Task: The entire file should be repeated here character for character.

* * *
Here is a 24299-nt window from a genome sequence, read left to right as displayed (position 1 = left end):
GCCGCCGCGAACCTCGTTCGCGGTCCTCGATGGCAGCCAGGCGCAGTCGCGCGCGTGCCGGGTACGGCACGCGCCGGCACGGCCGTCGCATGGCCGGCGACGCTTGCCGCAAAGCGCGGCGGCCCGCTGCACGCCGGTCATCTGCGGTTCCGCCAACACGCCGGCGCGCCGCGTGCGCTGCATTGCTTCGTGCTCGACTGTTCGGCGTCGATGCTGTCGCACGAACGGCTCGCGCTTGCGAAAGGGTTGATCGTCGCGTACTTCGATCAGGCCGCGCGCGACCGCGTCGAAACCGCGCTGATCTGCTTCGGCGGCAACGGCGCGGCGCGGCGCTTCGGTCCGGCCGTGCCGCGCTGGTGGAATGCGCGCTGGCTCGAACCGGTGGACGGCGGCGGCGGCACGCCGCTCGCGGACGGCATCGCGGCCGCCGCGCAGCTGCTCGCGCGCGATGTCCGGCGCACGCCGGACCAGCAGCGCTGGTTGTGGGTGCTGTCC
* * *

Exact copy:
Here is a 24299-nt window from a genome sequence, read left to right as displayed (position 1 = left end):
GCCGCCGCGAACCTCGTTCGCGGTCCTCGATGGCAGCCAGGCGCAGTCGCGCGCGTGCCGGGTACGGCACGCGCCGGCACGGCCGTCGCATGGCCGGCGACGCTTGCCGCAAAGCGCGGCGGCCCGCTGCACGCCGGTCATCTGCGGTTCCGCCAACACGCCGGCGCGCCGCGTGCGCTGCATTGCTTCGTGCTCGACTGTTCGGCGTCGATGCTGTCGCACGAACGGCTCGCGCTTGCGAAAGGGTTGATCGTCGCGTACTTCGATCAGGCCGCGCGCGACCGCGTCGAAACCGCGCTGATCTGCTTCGGCGGCAACGGCGCGGCGCGGCGCTTCGGTCCGGCCGTGCCGCGCTGGTGGAATGCGCGCTGGCTCGAACCGGTGGACGGCGGCGGCGGCACGCCGCTCGCGGACGGCATCGCGGCCGCCGCGCAGCTGCTCGCGCGCGATGTCCGGCGCACGCCGGACCAGCAGCGCTGGTTGTGGGTGCTGTCC